"Long before it's in the papers"
January 28, 2015


Unproven genetic tests called public health threat

April 9, 2008
Courtesy Johns Hopkins University
and World Science staff

No mech­an­ism ex­ists to en­sure ge­net­ic tests are sci­en­tif­ic­ally val­id and hon­estly ad­ver­tised be­fore they’re mar­keted in the Un­ited States, a new re­port warns. That, the au­thors add, could pave the way for doc­tors and pa­tients to make wrong de­ci­sions about which tests to take and how to use them.

No mech­an­ism ex­ists to en­sure ge­net­ic tests are sci­en­tif­ic­ally val­id and hon­estly ad­ver­tised be­fore they’re mar­keted in the Un­ited States, a new re­port warns.

“Ge­netic tests of­fer doc­tors and pa­tients an un­prec­e­dent­ed op­por­tun­ity for im­prov­ing health care,” said Kathy Hud­son, di­rec­tor of Johns Hop­kins Uni­ver­s­ity’s Ge­net­ics and Pub­lic Pol­i­cy Cen­ter in Mar­y­land. 

But “mar­ket­ing un­prov­en tests to an un­sus­pect­ing pub­lic could un­der­mine the very fu­ture of per­son­al­ized med­i­cine.”

Per­son­al­ized med­i­cine is just what ge­net­ic tests are sup­posed to achieve—a new era in which treat­ments are tai­lored in­di­vid­ually to each per­son’s ge­net­ic make­up.

The re­port’s au­thors, all mem­bers of the cen­ter, rec­om­mended bol­ster­ing U.S. Food and Drug Ad­min­istra­t­ion over­sight of cer­tain ge­net­ic tests. They al­so sug­gested cre­at­ing a man­da­to­ry, pub­lic in­forma­t­ion reg­is­try on each avail­a­ble test, in­clud­ing da­ta sup­port­ing its in­tend­ed uses, and en­hanced U.S. Fede­ral Trade Com­mis­sion en­force­ment against false or mis­lead­ing ad­ver­tis­ing.

De­scribed as a pol­i­cy anal­y­sis, the re­port ap­peared in the April 4 is­sue of the re­search jour­nal Sci­ence

Tests for more than 1,500 dis­eases and con­di­tions are avail­a­ble, yet the ef­fi­ca­cy of many has not been eval­u­at­ed, the au­thors wrote. While most ge­net­ic tests must be or­dered through a doc­tor, a grow­ing num­ber al­so are avail­a­ble di­rectly to users over the In­ter­net; these are es­pe­cially trou­bling, the pa­per ar­gues.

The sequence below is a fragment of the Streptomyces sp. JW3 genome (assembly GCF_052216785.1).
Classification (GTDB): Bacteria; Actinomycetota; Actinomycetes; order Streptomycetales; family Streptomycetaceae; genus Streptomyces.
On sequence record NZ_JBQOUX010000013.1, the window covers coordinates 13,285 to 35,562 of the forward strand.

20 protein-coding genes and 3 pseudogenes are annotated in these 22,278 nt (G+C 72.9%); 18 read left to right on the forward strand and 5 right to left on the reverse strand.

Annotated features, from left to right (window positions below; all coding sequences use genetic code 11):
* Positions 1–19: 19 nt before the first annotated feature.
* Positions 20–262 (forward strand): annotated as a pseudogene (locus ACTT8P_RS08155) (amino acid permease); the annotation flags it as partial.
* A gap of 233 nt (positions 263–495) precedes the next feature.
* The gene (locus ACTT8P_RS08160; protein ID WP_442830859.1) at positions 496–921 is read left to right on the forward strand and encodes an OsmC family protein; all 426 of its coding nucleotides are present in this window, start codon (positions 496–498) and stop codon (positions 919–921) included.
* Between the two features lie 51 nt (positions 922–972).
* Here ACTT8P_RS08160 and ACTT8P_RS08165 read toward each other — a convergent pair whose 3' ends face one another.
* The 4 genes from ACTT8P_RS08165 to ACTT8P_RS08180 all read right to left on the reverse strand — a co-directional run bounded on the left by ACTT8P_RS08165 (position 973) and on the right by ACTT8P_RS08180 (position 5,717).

In particular, the au­thors re­viewed claims made by com­pa­nies about the val­ue of test­ing for vari­abil­ity in en­zymes called cy­to­chrome P-450 in pre­dict­ing how in­di­vid­uals will me­tab­o­lize an­ti­de­pres­sants known as se­lec­tive ser­o­to­nin re­up­take in­hibitors. At least 15 busi­nesses cur­rently of­fer the test­ing, four of which spe­cif­ic­ally claim it can serve as a ba­sis to de­cide treat­ments, the au­thors not­ed. Yet an in­de­pend­ent pan­el com­mis­sioned by the U.S. Cen­ters for Dis­ease Con­trol and Pre­ven­tion re­ported last year that the tests should be dis­cour­aged pend­ing fur­ther clin­i­cal tri­al re­sults.

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No mechanism exists to ensure genetic tests are scientifically valid and honestly advertised before they’re marketed in the United States, a new report warns. That, the authors add, could pave the way for doctors and patients to make wrong decisions about which tests to take and how to use them. “Genetic tests offer doctors and patients an unprecedented opportunity for improving health care,” said Kathy Hudson, director of Johns Hopkins University’s Genetics and Public Policy Center in Maryland. But “marketing unproven tests to an unsuspecting public could undermine the very future of personalized medicine.” Personalized medicine is just what genetic tests are supposed to achieve—a new era in which treatments are tailored individually to each person’s genetic makeup. The report’s authors, all members of the center, recommended bolstering the U.S. Food and Drug Administration’s role in overseeing certain genetic tests. They also suggested creating a mandatory, public information registry on each available test, including data supporting its intended uses, and enhanced U.S. Federal Trade Commission enforcement against false or misleading advertising. Described as a policy analysis, the report appeared in the April 4 issue of the research journal Science. Personalized medicine’s success depends on public confidence in genetic tests, the authors wrote. Tests for more than 1,500 diseases and conditions are available, yet the efficacy of many has not been evaluated, they added. While most genetic tests must be ordered through a doctor, a growing number also are available directly to users over the Internet; these are especially troubling, the paper argues. The authors reviewed claims made by companies about the value of genetic testing for variability in enzymes called cytochrome P-450 in predicting how individuals will metabolize antidepressants known as selective serotonin reuptake inhibitors. At least 15 businesses currently offer the testing, four of which specifically claim the test can be used as a basis to decide treatments, the authors noted. Yet an independent panel commissioned by the U.S. Centers for Disease Control and Prevention reported last year that the tests should be discouraged “until further clinical trials are completed.”